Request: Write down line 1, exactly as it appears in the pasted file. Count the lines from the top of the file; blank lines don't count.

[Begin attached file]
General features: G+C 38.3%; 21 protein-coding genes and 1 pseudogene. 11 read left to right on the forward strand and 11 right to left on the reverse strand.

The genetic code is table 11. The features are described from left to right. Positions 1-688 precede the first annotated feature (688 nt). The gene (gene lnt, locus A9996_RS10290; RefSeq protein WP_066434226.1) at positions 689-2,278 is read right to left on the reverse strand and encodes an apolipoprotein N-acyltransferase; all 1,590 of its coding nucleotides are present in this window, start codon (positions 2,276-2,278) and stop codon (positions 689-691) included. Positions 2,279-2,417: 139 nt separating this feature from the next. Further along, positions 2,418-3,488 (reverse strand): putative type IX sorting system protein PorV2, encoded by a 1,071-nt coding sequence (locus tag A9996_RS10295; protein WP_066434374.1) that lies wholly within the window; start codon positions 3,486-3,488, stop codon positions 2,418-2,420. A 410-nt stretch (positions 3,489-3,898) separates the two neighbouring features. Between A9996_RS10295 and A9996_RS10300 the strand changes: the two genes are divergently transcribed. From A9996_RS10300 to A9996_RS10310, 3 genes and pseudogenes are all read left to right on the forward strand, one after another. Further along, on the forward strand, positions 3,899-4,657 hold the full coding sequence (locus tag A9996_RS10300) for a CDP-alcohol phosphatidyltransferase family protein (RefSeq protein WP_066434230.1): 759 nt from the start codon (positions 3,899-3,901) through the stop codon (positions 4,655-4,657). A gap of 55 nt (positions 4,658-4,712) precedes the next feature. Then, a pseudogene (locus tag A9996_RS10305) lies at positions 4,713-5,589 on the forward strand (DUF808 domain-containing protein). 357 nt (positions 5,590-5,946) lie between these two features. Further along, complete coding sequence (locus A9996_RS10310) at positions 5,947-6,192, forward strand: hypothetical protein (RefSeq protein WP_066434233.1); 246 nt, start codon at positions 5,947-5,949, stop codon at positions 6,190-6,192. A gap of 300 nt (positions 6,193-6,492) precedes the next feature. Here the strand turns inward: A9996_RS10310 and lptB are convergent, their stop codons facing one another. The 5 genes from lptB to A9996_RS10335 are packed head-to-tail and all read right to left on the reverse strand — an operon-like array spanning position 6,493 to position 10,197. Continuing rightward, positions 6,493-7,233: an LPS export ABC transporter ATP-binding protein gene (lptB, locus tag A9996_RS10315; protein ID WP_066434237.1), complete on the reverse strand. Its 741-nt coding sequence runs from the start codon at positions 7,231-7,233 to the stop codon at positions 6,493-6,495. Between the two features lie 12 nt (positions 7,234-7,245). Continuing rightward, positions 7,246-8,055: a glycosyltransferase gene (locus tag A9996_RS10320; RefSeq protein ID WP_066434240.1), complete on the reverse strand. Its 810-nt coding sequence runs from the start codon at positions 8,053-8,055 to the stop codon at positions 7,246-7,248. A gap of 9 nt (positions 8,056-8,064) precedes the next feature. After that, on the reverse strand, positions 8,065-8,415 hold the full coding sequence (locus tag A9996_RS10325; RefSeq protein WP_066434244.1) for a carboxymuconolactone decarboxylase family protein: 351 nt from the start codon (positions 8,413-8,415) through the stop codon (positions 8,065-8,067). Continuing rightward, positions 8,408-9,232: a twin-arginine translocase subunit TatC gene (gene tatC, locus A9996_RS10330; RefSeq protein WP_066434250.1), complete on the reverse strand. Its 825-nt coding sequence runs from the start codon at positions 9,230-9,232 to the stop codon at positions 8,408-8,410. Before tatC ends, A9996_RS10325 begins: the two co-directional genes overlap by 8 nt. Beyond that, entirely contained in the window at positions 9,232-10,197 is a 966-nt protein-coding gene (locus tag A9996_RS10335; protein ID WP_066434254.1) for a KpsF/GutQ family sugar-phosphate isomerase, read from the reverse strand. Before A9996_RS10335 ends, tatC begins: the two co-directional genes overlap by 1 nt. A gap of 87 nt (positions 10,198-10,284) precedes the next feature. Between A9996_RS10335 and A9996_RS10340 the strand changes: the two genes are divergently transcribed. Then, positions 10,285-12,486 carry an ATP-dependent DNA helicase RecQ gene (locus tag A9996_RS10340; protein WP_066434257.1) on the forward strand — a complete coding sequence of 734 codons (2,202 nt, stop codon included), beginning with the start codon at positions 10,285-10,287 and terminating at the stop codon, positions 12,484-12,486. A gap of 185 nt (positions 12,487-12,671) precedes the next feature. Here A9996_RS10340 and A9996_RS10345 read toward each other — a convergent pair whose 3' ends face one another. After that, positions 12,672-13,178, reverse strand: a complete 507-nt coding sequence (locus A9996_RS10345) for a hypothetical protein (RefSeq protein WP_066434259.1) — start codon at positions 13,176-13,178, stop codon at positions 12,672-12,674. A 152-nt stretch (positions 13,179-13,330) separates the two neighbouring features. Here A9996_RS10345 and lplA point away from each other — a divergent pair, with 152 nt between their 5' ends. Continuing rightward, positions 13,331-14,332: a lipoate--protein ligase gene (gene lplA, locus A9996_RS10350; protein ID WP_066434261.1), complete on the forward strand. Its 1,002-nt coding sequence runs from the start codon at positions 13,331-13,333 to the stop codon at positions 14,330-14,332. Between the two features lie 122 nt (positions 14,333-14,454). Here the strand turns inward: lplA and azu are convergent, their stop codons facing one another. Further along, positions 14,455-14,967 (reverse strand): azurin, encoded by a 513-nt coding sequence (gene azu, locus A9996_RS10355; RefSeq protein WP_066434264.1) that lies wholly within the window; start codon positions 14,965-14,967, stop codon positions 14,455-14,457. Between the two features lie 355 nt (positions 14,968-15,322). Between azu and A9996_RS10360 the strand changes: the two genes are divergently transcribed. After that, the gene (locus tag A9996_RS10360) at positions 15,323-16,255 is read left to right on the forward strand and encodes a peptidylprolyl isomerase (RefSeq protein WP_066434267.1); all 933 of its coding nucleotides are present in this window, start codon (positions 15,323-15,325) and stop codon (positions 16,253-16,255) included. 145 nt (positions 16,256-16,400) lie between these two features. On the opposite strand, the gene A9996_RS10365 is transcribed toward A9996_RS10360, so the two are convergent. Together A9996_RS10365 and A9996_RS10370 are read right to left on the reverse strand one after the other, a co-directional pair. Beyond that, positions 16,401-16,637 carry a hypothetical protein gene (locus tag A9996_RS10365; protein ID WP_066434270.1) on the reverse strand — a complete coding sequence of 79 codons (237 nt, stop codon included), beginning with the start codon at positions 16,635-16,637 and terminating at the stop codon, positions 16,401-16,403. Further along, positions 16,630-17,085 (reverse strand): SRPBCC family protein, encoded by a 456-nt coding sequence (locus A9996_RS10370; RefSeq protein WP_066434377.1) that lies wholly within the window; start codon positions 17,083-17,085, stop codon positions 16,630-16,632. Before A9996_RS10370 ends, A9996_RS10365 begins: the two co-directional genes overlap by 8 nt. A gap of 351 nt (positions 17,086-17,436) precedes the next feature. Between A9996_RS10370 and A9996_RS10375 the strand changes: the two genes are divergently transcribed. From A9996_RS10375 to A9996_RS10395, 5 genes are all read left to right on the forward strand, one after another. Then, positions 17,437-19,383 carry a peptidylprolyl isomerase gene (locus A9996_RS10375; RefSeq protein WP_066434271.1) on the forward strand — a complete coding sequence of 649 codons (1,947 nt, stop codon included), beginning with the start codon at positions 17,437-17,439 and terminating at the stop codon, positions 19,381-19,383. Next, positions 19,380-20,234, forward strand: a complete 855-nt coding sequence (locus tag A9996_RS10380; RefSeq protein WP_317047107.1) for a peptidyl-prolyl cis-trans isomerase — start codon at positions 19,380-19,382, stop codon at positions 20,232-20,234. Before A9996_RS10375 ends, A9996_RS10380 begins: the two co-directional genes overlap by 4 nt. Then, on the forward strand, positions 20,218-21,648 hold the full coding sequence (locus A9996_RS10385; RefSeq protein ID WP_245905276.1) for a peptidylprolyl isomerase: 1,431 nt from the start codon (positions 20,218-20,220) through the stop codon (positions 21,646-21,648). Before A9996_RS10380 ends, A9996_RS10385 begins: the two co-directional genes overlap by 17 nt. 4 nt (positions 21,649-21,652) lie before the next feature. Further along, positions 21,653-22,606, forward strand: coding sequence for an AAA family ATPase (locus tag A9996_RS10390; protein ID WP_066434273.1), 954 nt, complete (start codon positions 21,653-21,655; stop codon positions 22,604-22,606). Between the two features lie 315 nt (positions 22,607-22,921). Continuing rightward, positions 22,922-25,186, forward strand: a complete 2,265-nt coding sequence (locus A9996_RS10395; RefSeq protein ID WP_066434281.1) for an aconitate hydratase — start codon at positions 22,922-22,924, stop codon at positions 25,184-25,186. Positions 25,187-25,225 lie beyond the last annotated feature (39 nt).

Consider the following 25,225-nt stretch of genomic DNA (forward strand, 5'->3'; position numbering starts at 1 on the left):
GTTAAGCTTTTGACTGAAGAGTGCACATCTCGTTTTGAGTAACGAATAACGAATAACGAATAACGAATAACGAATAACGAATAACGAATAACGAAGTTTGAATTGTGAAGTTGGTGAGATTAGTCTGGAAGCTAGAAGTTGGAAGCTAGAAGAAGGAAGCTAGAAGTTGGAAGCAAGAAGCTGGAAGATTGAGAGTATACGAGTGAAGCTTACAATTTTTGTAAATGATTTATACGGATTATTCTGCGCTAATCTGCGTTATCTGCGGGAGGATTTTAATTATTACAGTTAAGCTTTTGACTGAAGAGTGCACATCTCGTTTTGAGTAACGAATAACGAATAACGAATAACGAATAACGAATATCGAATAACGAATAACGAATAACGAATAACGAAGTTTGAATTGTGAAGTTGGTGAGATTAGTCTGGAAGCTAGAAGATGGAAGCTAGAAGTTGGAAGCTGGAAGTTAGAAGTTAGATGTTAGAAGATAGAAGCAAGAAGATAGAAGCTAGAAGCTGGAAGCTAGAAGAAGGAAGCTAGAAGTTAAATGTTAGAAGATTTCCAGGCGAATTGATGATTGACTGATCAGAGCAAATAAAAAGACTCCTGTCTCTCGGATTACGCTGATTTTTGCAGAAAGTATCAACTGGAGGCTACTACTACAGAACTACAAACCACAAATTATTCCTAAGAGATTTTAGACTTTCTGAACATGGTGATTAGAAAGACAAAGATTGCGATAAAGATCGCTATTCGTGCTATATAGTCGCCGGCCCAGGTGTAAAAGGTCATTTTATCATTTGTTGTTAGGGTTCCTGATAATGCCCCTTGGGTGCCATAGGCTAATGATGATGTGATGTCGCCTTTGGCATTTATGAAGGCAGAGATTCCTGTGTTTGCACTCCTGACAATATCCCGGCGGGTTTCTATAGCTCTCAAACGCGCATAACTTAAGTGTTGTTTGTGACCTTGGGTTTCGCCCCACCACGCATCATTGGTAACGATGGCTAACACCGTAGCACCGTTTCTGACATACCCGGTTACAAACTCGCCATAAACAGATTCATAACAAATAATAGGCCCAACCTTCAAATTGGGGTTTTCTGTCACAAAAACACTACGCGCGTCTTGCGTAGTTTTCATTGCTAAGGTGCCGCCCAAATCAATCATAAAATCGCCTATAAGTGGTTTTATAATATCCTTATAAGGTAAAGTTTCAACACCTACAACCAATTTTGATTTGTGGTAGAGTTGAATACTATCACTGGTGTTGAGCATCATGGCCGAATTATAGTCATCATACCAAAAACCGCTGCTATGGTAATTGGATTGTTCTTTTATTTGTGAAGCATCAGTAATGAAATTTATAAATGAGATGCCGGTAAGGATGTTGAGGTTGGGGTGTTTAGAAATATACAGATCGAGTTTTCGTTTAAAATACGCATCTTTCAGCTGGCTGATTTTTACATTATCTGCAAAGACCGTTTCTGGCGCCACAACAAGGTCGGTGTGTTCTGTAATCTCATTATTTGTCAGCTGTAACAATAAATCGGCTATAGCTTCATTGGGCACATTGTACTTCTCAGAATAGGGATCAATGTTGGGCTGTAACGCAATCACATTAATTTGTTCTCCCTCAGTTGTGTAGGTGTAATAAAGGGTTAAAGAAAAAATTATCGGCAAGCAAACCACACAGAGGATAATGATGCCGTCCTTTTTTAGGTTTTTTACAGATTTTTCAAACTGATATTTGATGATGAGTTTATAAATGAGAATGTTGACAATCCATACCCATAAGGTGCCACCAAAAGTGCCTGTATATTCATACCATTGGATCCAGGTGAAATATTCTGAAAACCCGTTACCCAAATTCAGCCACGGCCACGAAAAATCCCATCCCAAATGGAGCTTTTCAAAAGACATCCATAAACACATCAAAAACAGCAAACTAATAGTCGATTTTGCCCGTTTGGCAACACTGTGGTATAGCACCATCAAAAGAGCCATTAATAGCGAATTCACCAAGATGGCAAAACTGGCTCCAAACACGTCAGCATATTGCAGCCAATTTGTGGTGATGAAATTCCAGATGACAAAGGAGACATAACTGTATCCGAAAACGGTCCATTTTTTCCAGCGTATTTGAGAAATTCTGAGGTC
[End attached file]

General features: G+C 38.3%; 21 protein-coding genes and 1 pseudogene. 11 read left to right on the forward strand and 11 right to left on the reverse strand.